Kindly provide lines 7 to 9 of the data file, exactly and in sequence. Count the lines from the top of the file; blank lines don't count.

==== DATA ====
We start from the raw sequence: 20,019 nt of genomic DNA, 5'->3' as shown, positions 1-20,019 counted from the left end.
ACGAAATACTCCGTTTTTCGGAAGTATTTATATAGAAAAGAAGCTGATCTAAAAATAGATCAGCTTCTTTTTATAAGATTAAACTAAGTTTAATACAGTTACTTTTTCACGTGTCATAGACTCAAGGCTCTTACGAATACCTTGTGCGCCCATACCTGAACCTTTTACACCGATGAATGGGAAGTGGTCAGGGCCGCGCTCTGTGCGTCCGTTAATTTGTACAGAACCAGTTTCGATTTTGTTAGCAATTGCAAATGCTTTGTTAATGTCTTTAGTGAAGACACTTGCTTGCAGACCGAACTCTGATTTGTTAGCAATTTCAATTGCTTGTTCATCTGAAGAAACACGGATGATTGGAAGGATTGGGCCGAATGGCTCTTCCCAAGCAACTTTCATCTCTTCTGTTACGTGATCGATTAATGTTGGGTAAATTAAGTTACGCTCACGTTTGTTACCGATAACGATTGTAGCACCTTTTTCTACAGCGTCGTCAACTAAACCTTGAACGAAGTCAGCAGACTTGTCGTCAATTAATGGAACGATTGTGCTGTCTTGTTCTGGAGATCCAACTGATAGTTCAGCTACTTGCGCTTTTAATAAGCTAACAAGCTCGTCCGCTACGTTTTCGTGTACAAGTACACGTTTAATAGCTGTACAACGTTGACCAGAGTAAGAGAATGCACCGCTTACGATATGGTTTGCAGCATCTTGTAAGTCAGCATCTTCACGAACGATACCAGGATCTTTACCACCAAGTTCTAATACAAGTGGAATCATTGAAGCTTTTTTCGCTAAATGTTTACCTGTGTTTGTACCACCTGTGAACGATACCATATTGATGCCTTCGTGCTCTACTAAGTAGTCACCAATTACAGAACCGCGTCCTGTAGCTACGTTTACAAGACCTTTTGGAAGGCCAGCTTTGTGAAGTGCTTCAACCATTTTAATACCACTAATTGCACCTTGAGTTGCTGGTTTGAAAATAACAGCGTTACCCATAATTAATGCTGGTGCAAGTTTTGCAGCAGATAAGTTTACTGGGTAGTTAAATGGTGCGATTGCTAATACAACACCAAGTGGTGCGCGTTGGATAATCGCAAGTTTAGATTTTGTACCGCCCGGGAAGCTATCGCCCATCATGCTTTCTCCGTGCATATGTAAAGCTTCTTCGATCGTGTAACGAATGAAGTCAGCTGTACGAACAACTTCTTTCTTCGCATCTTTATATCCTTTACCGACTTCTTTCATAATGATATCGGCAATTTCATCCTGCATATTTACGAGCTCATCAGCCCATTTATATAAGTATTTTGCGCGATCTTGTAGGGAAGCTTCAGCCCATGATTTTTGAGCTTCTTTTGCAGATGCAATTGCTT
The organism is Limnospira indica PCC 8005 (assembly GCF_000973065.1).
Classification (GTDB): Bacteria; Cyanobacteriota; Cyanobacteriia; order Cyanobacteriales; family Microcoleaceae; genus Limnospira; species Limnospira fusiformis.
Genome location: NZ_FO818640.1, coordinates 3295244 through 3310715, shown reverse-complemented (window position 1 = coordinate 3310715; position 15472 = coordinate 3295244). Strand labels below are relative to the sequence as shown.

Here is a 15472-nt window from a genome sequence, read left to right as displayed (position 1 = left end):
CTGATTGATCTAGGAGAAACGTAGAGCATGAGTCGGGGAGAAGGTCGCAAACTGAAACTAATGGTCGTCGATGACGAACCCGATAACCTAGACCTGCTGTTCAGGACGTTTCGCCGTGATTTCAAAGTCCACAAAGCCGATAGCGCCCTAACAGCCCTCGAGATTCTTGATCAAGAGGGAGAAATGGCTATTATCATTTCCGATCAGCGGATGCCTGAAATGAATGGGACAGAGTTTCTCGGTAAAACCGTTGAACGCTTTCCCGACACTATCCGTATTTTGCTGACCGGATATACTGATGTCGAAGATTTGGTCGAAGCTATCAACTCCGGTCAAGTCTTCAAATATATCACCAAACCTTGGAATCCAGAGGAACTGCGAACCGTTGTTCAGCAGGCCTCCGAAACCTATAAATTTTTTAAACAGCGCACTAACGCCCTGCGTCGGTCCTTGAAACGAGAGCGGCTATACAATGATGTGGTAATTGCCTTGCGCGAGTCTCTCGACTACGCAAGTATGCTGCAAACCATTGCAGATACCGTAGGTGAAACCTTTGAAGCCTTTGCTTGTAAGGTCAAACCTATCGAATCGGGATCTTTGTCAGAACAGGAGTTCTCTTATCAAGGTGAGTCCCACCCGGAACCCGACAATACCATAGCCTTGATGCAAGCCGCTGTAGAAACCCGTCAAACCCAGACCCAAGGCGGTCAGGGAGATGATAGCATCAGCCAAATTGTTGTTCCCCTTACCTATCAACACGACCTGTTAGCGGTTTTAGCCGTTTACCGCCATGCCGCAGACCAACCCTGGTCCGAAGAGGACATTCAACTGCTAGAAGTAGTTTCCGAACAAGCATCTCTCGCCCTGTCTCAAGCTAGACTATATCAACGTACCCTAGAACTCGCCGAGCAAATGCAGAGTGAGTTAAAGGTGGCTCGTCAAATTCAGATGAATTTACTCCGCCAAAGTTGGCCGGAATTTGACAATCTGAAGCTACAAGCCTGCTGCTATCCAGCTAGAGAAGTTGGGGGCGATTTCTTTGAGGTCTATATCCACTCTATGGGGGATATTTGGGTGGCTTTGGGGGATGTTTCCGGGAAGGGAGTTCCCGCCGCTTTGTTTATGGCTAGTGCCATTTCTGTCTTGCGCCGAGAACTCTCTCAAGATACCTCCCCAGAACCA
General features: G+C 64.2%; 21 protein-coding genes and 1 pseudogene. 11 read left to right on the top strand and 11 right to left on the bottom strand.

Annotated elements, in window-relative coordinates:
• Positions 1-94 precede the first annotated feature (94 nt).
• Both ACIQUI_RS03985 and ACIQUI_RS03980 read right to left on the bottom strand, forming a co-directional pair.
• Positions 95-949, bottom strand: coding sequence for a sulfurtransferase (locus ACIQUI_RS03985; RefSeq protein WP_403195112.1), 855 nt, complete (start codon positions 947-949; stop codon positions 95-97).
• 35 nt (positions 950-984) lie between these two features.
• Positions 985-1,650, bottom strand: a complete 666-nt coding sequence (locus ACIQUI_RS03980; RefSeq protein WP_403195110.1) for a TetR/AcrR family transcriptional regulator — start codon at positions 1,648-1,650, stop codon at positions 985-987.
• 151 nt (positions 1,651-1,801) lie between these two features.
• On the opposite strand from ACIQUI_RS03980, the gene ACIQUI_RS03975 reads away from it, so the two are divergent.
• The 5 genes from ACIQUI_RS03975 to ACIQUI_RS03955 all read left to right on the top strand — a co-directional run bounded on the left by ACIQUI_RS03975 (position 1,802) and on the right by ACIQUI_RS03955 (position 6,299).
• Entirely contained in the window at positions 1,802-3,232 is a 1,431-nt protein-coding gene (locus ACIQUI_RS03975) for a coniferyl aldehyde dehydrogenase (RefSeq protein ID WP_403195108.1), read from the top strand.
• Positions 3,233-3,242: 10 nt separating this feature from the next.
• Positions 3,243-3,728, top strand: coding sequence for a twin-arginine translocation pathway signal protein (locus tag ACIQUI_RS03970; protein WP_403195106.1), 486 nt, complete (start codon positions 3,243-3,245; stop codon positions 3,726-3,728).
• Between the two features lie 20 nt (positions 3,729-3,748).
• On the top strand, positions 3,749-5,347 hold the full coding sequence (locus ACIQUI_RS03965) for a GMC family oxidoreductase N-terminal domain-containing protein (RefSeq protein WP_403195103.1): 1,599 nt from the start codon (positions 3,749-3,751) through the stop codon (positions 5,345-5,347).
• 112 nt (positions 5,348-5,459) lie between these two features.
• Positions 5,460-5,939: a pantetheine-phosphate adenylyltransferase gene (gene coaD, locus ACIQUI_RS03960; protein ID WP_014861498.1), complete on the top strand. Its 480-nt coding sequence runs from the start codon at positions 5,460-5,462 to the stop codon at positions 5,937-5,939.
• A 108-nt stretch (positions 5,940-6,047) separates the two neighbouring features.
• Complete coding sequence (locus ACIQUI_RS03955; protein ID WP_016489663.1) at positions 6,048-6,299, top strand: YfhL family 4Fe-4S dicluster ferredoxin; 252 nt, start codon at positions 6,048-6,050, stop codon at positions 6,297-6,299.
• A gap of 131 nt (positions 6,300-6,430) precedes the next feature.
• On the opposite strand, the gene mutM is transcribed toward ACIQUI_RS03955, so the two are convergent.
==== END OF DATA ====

CTGATTGATCTAGGAGAAACGTAGAGCATGAGTCGGGGAGAAGGTCGCAAACTGAAACTAATGGTCGTCGATGACGAACCCGATAACCTAGACCTGCTGTTCAGGACGTTTCGCCGTGATTTCAAAGTCCACAAAGCCGATAGCGCCCTAACAGCCCTCGAGATTCTTGATCAAGAGGGAGAAATGGCTATTATCATTTCCGATCAGCGGATGCCTGAAATGAATGGGACAGAGTTTCTCGGTAAAACCGTTGAACGCTTTCCCGACACTATCCGTATTTTGCTGACCGGATATACTGATGTCGAAGATTTGGTCGAAGCTATCAACTCCGGTCAAGTCTTCAAATATATCACCAAACCTTGGAATCCAGAGGAACTGCGAACCGTTGTTCAGCAGGCCTCCGAAACCTATAAATTTTTTAAACAGCGCACTAACGCCCTGCGTCGGTCCTTGAAACGAGAGCGGCTATACAATGATGTGGTAATTGCCTTGCGCGAGTCTCTCGACTACGCAAGTATGCTGCAAACCATTGCAGATACCGTAGGTGAAACCTTTGAAGCCTTTGCTTGTAAGGTCAAACCTATCGAATCGGGATCTTTGTCAGAACAGGAGTTCTCTTATCAAGGTGAGTCCCACCCGGAACCCGACAATACCATAGCCTTGATGCAAGCCGCTGTAGAAACCCGTCAAACCCAGACCCAAGGCGGTCAGGGAGATGATAGCATCAGCCAAATTGTTGTTCCCCTTACCTATCAACACGACCTGTTAGCGGTTTTAGCCGTTTACCGCCATGCCGCAGACCAACCCTGGTCCGAAGAGGACATTCAACTGCTAGAAGTAGTTTCCGAACAAGCATCTCTCGCCCTGTCTCAAGCTAGACTATATCAACGTACCCTAGAACTCGCCGAGCAAATGCAGAGTGAGTTAAAGGTGGCTCGTCAAATTCAGATGAATTTACTCCGCCAAAGTTGGCCGGAATTTGACAATCTGAAGCTACAAGCCTGCTGCTATCCAGCTAGAGAAGTTGGGGGCGATTTCTTTGAGGTCTATATCCACTCTATGGGGGATATTTGGGTGGCTTTGGGGGATGTTTCCGGGAAGGGAGTTCCCGCCGCTTTGTTTATGGCTAGTGCCATTTCTGTCTTGCGCCGAGAACTCTCTCAAGATACCTCCCCAGAACCA
General features: G+C 64.2%; 21 protein-coding genes and 1 pseudogene. 11 read left to right on the top strand and 11 right to left on the bottom strand.

Annotated elements, in window-relative coordinates: